1. Visual Studio 2010

It all starts with the IDE. While the tool has been built to provide a development environment for the new .NET 4.0 framework, there are several other features that make Visual Studio 2010 something to look forward to:
  • Microsoft has cleaned up the user interface a bit, which will be the most obvious change when you first run VS 2010.  For the first time, Visual Studio is now a full-fledged WPF application.
    The new welcome screen in Visual Studio 2010
    The new welcome screen in Visual Studio 2010
  • There are several enhancements to better support new languages such as F# and parallel programming.
  • Most exciting to many developers will be the full IntelliSense support for JavaScript (finally!)
  • A new visual editor for XAML-based Silverlight applications has been added.  It’s no longer necessary to use Microsoft Blend to do front-end visual design, which is a big win for Silverlight developers.
  • Several tools have been either added or enriched: new built-in modeling capabilities, better testing options, and some really nice improvements to TFS.
I’ve had the beta version installed for a while now, and I would have used it more had it not blue-screened my computer a few times.  Regardless, the best development IDE out there has added a number of nice additions to keep it ahead of the game.
Projected Release: March 22, 2010
Further Reading: http://www.microsoft.com/visualstudio/en-us/products/2010/default.mspx

2. .NET 4.0/C# 4.0

There is a laundry list of new features in the upcoming .NET Framework 4.0 and C# 4.0 (VB.NET has new features as well, but mostly they either mimic C# enhancements or add abilities that were already in C#).  The .NET Framework has numerous additions, which are detailed throughout this list.
C# adds several new abilities that I’m sure a lot of developers can’t wait to start using, namely:
  • Dynamically typed objects
  • Optional parameters – Visual Basic has had this forever and now C# finally adds this ability!
  • Better interoperability with COM objects – Not that anyone wants to deal with COM anymore, but its out there.
Projected Release: March 22, 2010
Further Reading: http://msdn.microsoft.com/en-us/netframework/default.aspx

3. Windows Identity Foundation/Active Directory Federation Services (formerly codename “Geneva”)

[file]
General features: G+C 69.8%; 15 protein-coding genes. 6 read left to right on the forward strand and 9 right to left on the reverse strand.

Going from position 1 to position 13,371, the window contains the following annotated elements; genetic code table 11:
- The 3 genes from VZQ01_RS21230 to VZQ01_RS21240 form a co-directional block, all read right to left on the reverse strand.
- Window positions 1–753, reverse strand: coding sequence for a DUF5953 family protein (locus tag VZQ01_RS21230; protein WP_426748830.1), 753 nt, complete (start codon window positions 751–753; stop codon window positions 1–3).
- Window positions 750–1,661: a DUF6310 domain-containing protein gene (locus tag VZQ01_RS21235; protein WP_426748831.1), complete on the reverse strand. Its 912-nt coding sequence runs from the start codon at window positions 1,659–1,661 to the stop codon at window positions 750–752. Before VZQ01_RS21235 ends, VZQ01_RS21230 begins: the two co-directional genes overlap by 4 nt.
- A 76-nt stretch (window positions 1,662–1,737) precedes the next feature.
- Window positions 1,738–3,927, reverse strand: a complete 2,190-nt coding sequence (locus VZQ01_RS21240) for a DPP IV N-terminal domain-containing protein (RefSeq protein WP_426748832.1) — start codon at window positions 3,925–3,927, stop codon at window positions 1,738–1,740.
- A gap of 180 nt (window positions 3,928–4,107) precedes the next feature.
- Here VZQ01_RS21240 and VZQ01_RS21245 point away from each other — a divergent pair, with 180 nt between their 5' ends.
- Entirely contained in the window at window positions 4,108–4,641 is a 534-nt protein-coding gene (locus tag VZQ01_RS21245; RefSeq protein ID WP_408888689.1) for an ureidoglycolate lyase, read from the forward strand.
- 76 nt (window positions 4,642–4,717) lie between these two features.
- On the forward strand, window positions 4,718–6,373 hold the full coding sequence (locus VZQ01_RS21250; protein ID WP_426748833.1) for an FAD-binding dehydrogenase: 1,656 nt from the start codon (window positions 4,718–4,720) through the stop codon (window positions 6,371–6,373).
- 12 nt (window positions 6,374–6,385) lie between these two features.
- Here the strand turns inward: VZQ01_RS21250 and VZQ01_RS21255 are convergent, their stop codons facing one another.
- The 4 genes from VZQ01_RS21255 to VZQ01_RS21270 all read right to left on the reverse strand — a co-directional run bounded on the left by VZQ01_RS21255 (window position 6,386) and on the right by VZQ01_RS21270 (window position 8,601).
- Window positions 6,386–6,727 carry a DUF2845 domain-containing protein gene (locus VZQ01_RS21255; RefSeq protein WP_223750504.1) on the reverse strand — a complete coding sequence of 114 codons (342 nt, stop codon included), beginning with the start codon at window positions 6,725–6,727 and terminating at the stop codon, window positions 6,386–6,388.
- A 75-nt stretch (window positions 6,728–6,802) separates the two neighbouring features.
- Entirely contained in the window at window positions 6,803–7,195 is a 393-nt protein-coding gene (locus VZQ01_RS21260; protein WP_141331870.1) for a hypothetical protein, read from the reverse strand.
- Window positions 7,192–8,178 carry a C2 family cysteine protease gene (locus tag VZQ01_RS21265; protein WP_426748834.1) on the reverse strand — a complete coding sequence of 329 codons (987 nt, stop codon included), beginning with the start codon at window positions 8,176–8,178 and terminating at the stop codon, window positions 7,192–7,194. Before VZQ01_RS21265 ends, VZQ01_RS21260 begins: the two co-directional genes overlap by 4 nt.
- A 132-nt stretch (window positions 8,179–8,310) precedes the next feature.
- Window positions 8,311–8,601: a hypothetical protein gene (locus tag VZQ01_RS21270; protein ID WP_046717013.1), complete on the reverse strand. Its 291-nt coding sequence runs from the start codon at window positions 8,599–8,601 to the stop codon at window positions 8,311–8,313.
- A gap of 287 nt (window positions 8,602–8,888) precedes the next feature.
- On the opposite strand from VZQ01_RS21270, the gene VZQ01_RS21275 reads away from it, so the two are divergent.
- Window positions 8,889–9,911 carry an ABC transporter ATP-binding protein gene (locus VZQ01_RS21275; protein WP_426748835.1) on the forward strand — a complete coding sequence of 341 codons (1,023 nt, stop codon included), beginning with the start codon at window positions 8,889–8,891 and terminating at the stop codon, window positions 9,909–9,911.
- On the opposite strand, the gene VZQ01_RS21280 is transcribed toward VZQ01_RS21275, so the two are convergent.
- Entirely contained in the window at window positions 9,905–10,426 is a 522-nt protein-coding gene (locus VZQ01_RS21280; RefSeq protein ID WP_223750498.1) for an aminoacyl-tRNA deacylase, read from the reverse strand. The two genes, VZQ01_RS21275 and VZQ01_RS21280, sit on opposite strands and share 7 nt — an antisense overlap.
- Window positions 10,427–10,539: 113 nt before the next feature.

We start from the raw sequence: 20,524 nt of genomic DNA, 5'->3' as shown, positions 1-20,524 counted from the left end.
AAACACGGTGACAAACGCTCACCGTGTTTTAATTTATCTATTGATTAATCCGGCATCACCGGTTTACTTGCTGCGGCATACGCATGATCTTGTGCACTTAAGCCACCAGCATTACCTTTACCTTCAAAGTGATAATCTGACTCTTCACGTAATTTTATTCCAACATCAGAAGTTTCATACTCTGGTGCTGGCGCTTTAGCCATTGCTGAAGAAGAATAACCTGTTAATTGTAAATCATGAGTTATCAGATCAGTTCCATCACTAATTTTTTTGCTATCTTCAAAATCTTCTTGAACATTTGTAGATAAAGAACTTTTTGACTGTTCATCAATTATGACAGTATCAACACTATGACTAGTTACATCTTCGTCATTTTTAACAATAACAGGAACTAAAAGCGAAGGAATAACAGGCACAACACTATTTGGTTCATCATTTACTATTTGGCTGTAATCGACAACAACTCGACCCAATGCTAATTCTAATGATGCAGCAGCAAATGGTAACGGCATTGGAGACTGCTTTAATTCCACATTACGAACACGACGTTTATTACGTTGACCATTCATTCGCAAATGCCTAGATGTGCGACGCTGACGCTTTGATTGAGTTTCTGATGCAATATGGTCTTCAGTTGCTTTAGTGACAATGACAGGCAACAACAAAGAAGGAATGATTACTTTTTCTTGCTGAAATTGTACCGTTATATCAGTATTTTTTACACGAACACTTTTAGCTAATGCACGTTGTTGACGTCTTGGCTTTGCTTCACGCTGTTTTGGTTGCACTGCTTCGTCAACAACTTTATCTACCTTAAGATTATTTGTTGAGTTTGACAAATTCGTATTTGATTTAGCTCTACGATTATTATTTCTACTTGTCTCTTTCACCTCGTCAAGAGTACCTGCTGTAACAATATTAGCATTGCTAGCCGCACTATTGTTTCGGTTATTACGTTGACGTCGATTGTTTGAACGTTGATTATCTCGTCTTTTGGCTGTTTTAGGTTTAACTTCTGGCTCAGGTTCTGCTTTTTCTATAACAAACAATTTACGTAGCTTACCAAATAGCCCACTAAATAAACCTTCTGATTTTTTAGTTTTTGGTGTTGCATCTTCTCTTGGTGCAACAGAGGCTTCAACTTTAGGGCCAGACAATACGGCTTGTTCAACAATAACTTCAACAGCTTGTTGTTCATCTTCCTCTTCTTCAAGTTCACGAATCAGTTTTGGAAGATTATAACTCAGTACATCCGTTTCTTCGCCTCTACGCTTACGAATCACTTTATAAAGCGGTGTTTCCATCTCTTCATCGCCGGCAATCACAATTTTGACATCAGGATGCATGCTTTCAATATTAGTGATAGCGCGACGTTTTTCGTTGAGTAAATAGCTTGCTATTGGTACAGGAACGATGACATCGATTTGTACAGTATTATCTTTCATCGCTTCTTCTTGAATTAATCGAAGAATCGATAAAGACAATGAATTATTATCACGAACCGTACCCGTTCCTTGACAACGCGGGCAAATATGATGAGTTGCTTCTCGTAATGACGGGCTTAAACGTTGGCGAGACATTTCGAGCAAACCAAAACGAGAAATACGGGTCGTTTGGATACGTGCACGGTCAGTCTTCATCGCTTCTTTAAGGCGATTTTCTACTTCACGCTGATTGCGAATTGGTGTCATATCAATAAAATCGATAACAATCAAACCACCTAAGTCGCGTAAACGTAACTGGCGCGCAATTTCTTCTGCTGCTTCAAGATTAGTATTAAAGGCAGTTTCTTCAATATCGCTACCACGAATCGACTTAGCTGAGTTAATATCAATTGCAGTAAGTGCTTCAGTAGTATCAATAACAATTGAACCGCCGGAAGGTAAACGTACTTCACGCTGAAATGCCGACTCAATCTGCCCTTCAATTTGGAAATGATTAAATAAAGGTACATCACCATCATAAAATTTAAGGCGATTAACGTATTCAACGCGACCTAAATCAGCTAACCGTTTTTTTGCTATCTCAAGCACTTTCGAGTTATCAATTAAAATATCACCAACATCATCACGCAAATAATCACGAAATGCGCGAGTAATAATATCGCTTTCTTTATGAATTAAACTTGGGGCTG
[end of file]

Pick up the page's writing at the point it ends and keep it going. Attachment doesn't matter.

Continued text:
The new identity offerings from Microsoft present a means for ASP.NET developers to jump into the world of claims-based security and federated authentication.  While the approach isn’t new, the tools to make all of this relatively seamless in ASP.NET are a significant advancement for enterprises.  See my previous posting about some of the advantages that come along with this shift in security thinking.
Projected Release: Windows Identity Foundation: Released, Active Directory Federation Services: Q1 2010
Further Reading: http://msdn.microsoft.com/en-us/security/aa570351.aspx

4. Windows Azure Platform

The Cloud – we’ve been hearing about it in articles, TV commercials, and just about everywhere.  Microsoft will be doing the hard sell on their cloud-based services platform in the coming months with the release of Azure.
What does it mean to developers?  Well, for one it’s part of the ongoing move to Internet-based services.  As architects plan out their systems, it may not be a matter of installing a new SQL Server or setting up an Active Directory server.  Instead, the company may opt to host their systems on the Azure platform, which will present its own set of challenges dealing with latency, network concerns, and system interoperability.  [Insert your own rain cloud analogy here.]
Projected Release: November 2009
Further Reading: http://www.microsoft.com/windowsazure/


No, MVC doesn’t stand for Microsoft Voluminous Code, although some web forms developers may feel that way after they first get into ASP.NET MVC.  Since MVC ditches server controls, some long-time ASP.NET programmers may see MVC as adding a lot of work and extra code.  While this fear is somewhat unjustified, the next version of MVC hopes to ease the transition to MVC with some nice improvements.
Projected Release: March 22, 2010
Further Reading: http://aspnet.codeplex.com/wikipage?title=Road%20Map&referringTitle=MVC

6. Entity Framework 4.0

With the ADO.NET Entity Framework, Microsoft stepped up to bat in the ORM (Object Relational Mapping) marketplace, and according to many people, swung and missed.  With NHibernate, .netTiers, and their own LINQ to SQL already out there as better ORM options, Microsoft’s first version of the Entity Framework left a lot to be desired.
Thankfully, Microsoft has taken the hint and the next version of the Entity Framework fills in a lot of gaps.  For one, you can now easily customize the code generated by the tool using T4 templates.